Germans, Migrants Share A Choir Where The Singing Is Secondary : Parallels Berliners and migrants are getting to know each other through popular songs from Germany, Syria and Eritrea. Every German interested in joining must bring an asylum-seeker with them.
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Germans, Migrants Share A Choir Where The Singing Is Secondary

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Germans, Migrants Share A Choir Where The Singing Is Secondary

Germans, Migrants Share A Choir Where The Singing Is Secondary

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RACHEL MARTIN, HOST:

There's a new kind of singing group in Berlin. You don't have to audition. You don't even have to know how to sing. But you do have to bring a new friend, someone who has fled their home country and is looking to start a new life in Germany. Esme Nicholson sat in on one of their rehearsals.

MICHAEL BETZNER-BRAND: (Singing in foreign language).

CHOIR: (Singing in foreign language).

ESME NICHOLSON, BYLINE: For many members of this choir, meeting refugees is nothing new. Most of them regularly help out at shelters, like thousands of volunteers throughout Germany.

BETZNER-BRAND: (Speaking German).

NICHOLSON: Hella Keilinghaus is a retired teacher.

HELLA KEILINGHAUS: You know, when you work with the refugees or go to their homes, sometimes it's so sad to hear how they live and where they come from.

NICHOLSON: Keilinghaus gives free German lessons to newly arrived Eritreans, some of whom make up the tenor section of the choir. Another volunteer, 52-year-old Katharina Lovreglio is a cafe owner and music lover and frequently cooks for refugees. She says she felt compelled to help.

KATHARINA LOVREGLIO: I cannot explain it exactly because it's coming from my heart.

NICHOLSON: Lovreglio says she relates to refugees because she too fled her home country, former communist East Germany, albeit under very different circumstances.

LOVREGLIO: I had no war. So it's not the same, but I feel - I feel something like this also.

CHOIR: (Singing vocal exercises).

NICHOLSON: Warming up their voices for what is only their eighth week of rehearsals, the choir is already 50 strong. Half of the singers are so-called old Berliners. And the other half, the new Berliners, are from Syria and Eritrea. Founder and conductor Michael Betzner-Brand says some of the songs the Syrian choir members have brought with them are a real enrichment to his own musical education.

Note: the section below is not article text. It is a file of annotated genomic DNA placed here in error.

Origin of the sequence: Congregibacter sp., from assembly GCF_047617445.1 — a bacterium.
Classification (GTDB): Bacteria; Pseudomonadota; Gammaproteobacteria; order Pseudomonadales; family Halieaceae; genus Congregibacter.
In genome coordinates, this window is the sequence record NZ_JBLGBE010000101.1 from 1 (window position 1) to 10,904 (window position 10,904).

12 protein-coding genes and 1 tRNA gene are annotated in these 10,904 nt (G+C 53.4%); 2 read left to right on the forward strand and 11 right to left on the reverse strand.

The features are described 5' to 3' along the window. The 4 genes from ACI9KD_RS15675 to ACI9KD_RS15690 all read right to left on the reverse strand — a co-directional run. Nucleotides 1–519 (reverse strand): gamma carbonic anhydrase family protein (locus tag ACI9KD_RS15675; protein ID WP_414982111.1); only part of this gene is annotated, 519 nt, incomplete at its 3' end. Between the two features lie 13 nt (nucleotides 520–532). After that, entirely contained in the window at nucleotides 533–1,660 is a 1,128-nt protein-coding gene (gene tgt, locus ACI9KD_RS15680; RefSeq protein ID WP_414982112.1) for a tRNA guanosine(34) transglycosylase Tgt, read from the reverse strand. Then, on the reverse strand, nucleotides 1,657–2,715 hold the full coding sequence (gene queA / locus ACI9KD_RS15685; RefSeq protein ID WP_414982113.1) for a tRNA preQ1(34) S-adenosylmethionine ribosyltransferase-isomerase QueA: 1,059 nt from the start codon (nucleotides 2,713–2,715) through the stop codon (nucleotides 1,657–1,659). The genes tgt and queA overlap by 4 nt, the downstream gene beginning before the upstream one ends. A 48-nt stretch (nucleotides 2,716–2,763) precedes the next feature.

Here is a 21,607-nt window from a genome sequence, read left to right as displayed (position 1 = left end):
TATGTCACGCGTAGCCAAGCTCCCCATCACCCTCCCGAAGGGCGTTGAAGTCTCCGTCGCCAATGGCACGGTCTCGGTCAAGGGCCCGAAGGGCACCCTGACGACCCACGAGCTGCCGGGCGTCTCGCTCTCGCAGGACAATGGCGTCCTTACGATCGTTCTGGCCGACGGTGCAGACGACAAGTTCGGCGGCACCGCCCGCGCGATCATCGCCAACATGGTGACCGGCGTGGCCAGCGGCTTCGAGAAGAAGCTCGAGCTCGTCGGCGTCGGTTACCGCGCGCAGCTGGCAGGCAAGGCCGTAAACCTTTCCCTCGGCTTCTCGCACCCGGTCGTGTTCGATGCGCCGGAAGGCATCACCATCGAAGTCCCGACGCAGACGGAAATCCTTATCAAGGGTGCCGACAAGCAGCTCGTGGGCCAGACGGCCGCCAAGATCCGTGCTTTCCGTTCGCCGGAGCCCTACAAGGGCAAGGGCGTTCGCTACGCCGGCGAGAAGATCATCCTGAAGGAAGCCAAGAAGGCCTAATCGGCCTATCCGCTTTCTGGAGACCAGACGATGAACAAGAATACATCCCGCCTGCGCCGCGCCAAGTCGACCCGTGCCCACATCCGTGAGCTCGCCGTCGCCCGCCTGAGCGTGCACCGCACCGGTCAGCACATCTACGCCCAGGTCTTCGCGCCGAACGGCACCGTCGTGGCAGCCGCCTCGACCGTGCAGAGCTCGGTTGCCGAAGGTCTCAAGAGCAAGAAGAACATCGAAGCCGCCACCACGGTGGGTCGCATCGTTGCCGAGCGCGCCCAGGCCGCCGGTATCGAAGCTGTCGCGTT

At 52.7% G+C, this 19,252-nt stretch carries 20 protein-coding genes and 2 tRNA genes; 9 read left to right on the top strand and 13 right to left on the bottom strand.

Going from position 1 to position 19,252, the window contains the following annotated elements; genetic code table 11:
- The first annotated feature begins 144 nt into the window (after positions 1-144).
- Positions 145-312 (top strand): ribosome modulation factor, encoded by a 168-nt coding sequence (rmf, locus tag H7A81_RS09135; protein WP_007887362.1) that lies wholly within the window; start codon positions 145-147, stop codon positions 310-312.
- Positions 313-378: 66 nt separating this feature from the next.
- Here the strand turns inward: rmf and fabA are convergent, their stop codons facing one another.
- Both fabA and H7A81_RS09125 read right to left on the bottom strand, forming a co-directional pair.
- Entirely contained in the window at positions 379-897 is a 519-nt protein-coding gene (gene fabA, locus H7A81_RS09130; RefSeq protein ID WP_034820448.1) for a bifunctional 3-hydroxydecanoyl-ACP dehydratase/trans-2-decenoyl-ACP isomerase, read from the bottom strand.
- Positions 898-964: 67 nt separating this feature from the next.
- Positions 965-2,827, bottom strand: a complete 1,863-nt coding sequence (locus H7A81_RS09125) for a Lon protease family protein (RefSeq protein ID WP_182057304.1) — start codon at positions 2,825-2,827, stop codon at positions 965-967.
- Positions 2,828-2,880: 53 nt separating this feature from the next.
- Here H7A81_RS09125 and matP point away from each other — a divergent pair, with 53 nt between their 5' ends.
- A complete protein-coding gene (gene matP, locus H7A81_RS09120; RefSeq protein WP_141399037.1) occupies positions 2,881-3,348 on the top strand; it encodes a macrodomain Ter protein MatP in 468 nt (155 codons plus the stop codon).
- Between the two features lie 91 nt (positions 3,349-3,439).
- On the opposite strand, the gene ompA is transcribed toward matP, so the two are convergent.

BETZNER-BRAND: Their melodies are very intricate and beautiful and not always easy to sing. For us, of course, it's also the language which makes some difficulties with all this (imitating vocal pattern sounds) sounds and so.

NICHOLSON: He says choosing suitable repertoire is a bit of a challenge because the subject matters can be a little sensitive.

BETZNER-BRAND: For example, there are many German folk songs and they're then quite difficult, about leaving your home or another is (singing) I'm sailing, I am sailing.

But the refugees came over the sea. So you can't take any song.

CHOIR: (Singing) War is over, ahh...

NICHOLSON: But that hasn't stopped him bringing out John Lennon's optimistic holiday song for next week's concert. Thirty-five-year-old Mohammed Abdol-Rahaman, a Syrian journalist who fled Damascus and arrived in Berlin seven months ago, says he's proud that he can at least make a musical contribution to the city in which he wants to settle.

MOHAMMED ABDOL-RAHAMAN: The music, it's international language, no need to understand what we sing. They asked me if I can sing any song in Arabic, and I sung this one, "Nassam Aleyna El Hawa." And they like it. (Singing in Arabic).

Good?

CHOIR: (Singing in foreign language).

NICHOLSON: Abdol-Rahaman is still waiting to hear from the authorities about his asylum application and whether he can bring his father and brother here to safety as well. And until that happens, he takes comfort in the company of his fellow singers. For NPR News, I'm Esme Nicholson in Berlin.

CHOIR: (Singing in foreign language).

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